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    Will SADC Mission Ensure Fair Election?

    SWAPO Party veteran Netumbo Nandi-Ndaitwah shakes hand with Oppah Muchinguri-Kashiri a veteran of ZANU-PF and leading the Sadc Electoral Observer Mission in Namibia.
    The history of SWAPO Party and ZANU-PF is long, and both two liberation movements share the same sociopolitics and culture. The people of two sisters' political parties believed that now is the time for them to defend what they fought for during the liberation struggle. The Tanga's group be it South Africa’s ANC; Tanzania’ CCM; Angola’s MPLA; Mozambique’s FRELIMO; Zimbabwe’s ZANU-PF and the SWAPO Party owe to defend one another. Well, of course, the liberation integrity must be protected!

    Oppah Muchinguri-Kashiri as Minister of Defence and War Veterans Affairs of the Republic of Zimbabwe and indeed the Head of SADC Electoral Observation Mission (SEOM) in Namibia she paid a courtesy call to Deputy Prime Minister of Namibia and Minister of International Relations and Cooperation, Honourable Netumbo Nandi-Ndaitwah to discuss matters in concern with the upcoming election.

    Honourable Oppah C.Z. Muchinguri – Kashiri launched SEOM in Windhoek, Namibia and the workshop is underway. She said Namibia marked yet another important milestone in the country’s history; an opportunity which she strongly urged Namibian citizens to vote in large numbers on election day scheduled for 27th of November 2019.

    SADC Electoral Observation Mission met with ECN's Chairperson Ms. Notemba Tjipueja.
    Election in Zimbabwe 

    Since Emmerson Mnangagwa came into power in November 2017, he has been courting the international community to attract foreign investment into Zimbabwe in order to resurrect the country’s battered economy. Free, fair and credible elections are critical to convincing investors that the political and human rights landscape in Zimbabwe has improved, and that greater political stability will hopefully lead to more economic certainty and an investor-friendly environment.

    The president is undoubtedly aware that international and domestic observers play a role in conveying these messages to the world: he has invited a large contingent of international observers – spanning 46 countries and 15 regional blocs – to observe the 30 July elections. For some like the European Union, this will be the first time since 2002 that a mission will be on the ground. The international community needs to take the opportunity to hold Zimbabwe to the strictest standards set out by the (SADC) Principles and Guidelines Governing Democratic Elections in Africa and the African Union (AU) Charter on Democracy, Elections and Governance. Holding peaceful, credible, free and fair elections is of paramount importance because this is the first step in Zimbabwe’s reintegration into the international community.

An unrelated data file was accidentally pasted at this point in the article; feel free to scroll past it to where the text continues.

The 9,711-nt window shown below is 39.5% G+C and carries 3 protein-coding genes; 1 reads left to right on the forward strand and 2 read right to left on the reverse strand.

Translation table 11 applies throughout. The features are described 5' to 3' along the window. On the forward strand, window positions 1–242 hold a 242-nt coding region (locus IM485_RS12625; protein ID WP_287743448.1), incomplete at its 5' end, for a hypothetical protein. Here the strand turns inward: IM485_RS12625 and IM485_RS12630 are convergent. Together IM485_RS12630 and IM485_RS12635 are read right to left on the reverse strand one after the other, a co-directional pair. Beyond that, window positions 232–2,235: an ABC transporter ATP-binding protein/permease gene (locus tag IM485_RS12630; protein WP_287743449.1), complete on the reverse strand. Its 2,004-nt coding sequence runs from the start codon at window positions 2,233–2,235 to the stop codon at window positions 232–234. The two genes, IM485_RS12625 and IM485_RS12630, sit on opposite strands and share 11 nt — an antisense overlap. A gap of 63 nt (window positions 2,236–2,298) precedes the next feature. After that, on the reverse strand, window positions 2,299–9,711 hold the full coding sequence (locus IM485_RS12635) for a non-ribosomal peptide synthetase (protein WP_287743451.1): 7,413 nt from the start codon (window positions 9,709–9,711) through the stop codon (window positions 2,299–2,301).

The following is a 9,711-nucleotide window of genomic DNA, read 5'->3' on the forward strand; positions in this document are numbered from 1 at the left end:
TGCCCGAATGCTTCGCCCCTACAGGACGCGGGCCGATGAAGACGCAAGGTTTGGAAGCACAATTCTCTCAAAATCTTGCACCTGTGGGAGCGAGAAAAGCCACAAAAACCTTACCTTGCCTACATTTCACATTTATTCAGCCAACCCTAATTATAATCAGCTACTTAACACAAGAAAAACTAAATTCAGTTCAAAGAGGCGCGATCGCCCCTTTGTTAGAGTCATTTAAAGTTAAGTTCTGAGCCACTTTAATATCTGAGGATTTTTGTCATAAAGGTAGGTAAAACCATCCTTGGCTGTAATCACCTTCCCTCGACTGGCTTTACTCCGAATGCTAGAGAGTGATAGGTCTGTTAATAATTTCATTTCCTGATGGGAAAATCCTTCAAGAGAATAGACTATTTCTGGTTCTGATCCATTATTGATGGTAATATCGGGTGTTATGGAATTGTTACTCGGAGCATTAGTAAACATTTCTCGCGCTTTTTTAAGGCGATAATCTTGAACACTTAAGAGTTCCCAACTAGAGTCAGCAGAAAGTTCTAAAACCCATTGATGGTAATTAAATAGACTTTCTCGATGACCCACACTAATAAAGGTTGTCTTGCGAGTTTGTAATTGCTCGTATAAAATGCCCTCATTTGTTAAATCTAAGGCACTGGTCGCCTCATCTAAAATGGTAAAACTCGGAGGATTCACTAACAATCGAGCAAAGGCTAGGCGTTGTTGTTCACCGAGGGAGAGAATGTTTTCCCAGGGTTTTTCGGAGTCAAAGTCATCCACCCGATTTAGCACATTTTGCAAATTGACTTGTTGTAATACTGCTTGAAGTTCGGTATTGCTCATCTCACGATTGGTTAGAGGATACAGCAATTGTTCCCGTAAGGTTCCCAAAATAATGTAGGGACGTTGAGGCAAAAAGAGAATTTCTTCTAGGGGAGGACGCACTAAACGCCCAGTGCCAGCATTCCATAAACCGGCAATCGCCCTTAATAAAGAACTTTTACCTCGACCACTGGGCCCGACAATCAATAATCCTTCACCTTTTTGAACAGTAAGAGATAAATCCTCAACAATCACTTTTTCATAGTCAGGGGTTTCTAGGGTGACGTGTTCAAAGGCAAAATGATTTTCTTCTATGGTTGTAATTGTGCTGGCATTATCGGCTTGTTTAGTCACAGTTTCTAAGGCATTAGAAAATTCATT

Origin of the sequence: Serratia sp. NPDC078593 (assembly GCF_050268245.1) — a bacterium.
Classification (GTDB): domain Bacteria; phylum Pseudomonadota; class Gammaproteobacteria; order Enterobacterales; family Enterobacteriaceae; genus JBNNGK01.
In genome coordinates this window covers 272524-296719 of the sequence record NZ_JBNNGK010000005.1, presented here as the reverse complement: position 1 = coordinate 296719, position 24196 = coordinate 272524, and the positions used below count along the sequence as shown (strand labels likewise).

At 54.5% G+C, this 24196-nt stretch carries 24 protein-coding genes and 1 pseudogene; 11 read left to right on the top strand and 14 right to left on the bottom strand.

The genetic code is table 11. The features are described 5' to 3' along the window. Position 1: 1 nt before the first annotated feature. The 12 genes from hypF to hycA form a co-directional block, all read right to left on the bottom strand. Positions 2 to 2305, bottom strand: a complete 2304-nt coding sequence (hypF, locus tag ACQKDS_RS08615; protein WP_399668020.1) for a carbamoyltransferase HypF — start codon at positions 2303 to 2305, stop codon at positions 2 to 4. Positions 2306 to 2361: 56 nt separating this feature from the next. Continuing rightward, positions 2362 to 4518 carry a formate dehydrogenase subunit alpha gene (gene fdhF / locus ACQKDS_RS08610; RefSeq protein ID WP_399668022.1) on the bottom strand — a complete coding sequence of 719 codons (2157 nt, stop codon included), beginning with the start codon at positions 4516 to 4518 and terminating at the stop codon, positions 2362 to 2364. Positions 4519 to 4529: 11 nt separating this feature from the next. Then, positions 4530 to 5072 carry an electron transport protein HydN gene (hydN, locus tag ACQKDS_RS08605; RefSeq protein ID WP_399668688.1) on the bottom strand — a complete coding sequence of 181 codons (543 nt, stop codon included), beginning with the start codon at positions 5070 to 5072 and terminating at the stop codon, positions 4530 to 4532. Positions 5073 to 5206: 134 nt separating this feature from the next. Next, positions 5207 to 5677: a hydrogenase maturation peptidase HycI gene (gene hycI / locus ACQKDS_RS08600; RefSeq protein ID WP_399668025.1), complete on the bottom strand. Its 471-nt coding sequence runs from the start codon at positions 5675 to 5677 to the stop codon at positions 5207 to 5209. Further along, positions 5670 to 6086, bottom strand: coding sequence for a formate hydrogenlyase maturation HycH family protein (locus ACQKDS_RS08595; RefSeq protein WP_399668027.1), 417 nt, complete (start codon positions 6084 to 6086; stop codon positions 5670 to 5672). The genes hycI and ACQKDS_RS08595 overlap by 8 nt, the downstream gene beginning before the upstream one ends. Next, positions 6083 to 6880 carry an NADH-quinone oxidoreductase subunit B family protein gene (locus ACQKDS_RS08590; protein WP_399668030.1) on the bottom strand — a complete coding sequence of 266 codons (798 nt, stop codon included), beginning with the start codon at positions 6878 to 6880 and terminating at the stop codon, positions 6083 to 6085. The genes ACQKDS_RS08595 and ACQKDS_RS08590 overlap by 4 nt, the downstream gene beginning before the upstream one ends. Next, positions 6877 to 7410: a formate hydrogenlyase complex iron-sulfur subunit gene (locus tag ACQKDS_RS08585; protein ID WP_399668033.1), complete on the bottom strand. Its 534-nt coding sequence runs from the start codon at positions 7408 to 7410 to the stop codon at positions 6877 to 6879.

While the SADC and the AU fell short of pronouncing the developments in November 2017 a coup, as it would have meant Zimbabwe’s immediate expulsion from international communities and further isolating it, the US decision to extend sanctions to key Cabinet members was done on the basis that their ascension was precipitated by a ‘coup’. The EU also responded to the November developments by extending its sanctions regime to February 2019. Both the US and EU sanctions extensions are contingent upon the outcomes of the July elections.

    Greater representation from international observers has meant that Zimbabwe’s election process was marred by many irregularities. In June a bipartisan US Observer report published by the International Republican Institute and the National Democratic Institute confirmed many of the irregularities with the voters’ roll and the operations of the Zimbabwean Electoral Commission (ZEC) that have been highlighted by the opposition. The MDC Alliance have been actively organising protests against the perceived bias of the ZEC. This is critical also for SADC and AU observers who have whitewashed gross irregularities in the past that occurred elsewhere on the African continent.


    Election in Botswana

    Despite the SADC Electoral Observation Mission (SEOM) and the African Union Election Observation Mission giving the Botswana 23 October 2019 general elections a ‘clean bill of health’, the President of the opposition Botswana Patriotic Front (BPF), Biggie Butale, claims ‘massive rigging and electoral fraud' at the polls.

    Botswana’s main opposition leader says October’s national election, which the ruling party won by an unexpectedly large margin, was rigged, and that he intends challenging it in court to head off potential public protests. Duma Boko, leader of the Umbrella for Democratic Change opposition alliance, questioned the integrity of the voters’ roll. He said many of his group’s supporters, including his own wife, were turned away at the ballot box due to errors made by the Independent Electoral Commission (IEC) and the number of voters was also inflated, said Boko.